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McMurdo, Crary Lab center left, slope of Ob Hill in background. Photo taken in November 2003.
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Exploration of the Poles of the Earth

Polar exploration includes the physical exploration of the Arctic and the Antarctica. The Arctic is the area around the Earth's north pole and includes parts of Canada, Greenland, Russia, the United States (Alaska), Iceland, Norway, Sweden, Finland and the Arctic Ocean. Antarctica is the southernmost continent or the area around the south pole.

Humans have always been driven to explore the unknown. Because of their extreme weather and dangerous oceans to cross, the polar regions of the Earth proved to be hard places to reach. Though exploration of these regions has been going on since B.C. times, it wasn't until the last 100 years that many remote places were reached. Obviously, much exploration and study is yet to be done as permanent living stations and expeditions continue into the 21st century. Please choose any of the following links to explore more yourself!

Last modified June 18, 2007 by Lisa Gardiner.

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The Winter 2009 issue of The Earth Scientist, focuses on Earth System science, including articles on student inquiry, differentiated instruction, geomorphic concepts, the rock cycle, and much more!

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The Arctic: Earth's North Polar Region

North of the Arctic Circle (at 66.5N latitude) you will find the Arctic Ocean surrounded by the continents of Europe, Asia, and North America. You will find the geographic North Pole and the magnetic...more

The Antarctic Region

What Will You Find There? South of the Antarctic Circle (at 66.5S latitude) you will find the continent of Antarctica surrounded by the Southern Ocean, the geographic South Pole and the magnetic South...more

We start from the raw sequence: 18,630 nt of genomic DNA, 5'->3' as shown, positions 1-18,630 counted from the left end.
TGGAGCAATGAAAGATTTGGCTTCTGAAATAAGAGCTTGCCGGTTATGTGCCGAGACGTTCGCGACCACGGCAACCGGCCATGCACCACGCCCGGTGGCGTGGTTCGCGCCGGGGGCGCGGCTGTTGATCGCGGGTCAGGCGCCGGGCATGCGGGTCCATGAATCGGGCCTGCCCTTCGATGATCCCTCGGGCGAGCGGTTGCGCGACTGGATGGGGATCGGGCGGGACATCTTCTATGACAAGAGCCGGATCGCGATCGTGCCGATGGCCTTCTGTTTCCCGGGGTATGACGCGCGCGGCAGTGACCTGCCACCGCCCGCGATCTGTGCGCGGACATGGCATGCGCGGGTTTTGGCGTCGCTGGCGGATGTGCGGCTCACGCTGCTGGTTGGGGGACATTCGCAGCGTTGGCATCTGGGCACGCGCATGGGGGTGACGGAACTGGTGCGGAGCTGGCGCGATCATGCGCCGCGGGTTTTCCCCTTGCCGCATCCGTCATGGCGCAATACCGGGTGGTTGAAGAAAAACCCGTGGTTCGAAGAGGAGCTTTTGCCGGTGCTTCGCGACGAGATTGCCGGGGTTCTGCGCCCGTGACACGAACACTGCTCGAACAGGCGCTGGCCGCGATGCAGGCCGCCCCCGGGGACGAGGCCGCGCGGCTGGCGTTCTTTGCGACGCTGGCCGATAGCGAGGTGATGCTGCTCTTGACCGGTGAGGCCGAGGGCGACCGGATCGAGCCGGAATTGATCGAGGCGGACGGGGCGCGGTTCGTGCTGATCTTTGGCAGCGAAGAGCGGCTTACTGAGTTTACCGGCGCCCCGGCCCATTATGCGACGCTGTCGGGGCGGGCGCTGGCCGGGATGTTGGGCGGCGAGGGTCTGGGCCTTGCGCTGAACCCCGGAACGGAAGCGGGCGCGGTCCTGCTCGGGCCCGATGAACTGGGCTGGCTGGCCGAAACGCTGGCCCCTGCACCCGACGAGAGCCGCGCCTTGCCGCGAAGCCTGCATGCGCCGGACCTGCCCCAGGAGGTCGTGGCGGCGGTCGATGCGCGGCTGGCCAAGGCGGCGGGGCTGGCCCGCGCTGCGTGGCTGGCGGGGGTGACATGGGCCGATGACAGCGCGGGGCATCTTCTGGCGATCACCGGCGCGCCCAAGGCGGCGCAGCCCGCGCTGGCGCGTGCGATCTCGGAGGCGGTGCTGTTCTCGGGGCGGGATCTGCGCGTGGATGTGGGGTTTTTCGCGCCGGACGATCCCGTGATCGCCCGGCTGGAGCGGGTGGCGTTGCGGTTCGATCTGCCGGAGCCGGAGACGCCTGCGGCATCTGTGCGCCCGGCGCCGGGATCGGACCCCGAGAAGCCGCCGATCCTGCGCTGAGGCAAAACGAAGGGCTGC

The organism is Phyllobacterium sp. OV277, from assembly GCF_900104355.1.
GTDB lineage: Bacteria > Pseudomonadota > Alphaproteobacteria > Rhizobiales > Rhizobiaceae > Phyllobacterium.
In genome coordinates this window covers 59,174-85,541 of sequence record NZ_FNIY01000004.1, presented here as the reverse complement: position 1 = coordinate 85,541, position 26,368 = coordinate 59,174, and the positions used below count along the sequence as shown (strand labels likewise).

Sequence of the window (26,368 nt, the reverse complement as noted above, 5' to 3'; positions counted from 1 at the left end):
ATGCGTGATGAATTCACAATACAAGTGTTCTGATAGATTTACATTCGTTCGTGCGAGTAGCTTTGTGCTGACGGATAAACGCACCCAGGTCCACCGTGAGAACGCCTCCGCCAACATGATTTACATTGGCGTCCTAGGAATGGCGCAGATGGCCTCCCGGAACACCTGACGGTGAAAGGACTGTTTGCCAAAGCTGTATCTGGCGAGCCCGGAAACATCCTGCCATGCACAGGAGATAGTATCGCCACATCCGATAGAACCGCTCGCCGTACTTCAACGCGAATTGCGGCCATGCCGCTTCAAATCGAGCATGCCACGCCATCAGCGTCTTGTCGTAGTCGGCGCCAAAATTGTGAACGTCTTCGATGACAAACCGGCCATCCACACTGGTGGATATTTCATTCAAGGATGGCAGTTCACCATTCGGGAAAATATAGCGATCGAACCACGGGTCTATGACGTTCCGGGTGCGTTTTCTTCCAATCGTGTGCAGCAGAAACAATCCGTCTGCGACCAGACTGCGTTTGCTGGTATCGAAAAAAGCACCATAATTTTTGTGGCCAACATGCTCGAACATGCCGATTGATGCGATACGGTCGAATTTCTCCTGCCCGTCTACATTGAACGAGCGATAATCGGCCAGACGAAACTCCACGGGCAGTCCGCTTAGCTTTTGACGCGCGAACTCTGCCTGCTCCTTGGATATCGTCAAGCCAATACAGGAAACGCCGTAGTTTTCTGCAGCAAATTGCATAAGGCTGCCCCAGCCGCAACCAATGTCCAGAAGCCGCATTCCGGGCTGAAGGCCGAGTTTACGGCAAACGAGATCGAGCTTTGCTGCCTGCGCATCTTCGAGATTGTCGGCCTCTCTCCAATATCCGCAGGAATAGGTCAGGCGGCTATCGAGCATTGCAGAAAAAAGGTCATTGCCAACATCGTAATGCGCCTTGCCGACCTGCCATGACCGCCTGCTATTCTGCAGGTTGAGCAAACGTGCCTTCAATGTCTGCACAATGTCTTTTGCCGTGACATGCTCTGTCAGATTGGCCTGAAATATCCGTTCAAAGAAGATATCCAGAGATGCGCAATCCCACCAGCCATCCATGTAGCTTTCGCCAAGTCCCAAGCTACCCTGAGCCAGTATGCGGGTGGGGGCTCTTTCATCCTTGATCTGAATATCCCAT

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Antarctic Weather

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Ocean Gyres

A gyre is another name for a swirling vortex. Ocean gyres are large swirling bodies of water that are often on the scale of a whole ocean basin or 1000s of kilometers across (hundreds to thousands of...more

Earth's Magnetic Poles

Earth has a magnetic field. If you imagine a gigantic bar magnet inside of Earth, you'll have a pretty good idea what Earth's magnetic field is shaped like. Of course, Earth DOESN'T have a giant bar magnet...more

Windows to the Universe, a project of the National Earth Science Teachers Association, is sponsored in part is sponsored in part through grants from federal agencies (NASA and NOAA), and partnerships with affiliated organizations, including the American Geophysical Union, the Howard Hughes Medical Institute, the Earth System Information Partnership, the American Meteorological Society, the National Center for Science Education, and TERC. The American Geophysical Union and the American Geosciences Institute are Windows to the Universe Founding Partners. NESTA welcomes new Institutional Affiliates in support of our ongoing programs, as well as collaborations on new projects. Contact NESTA for more information. NASA ESIP NCSE HHMI AGU AGI AMS NOAA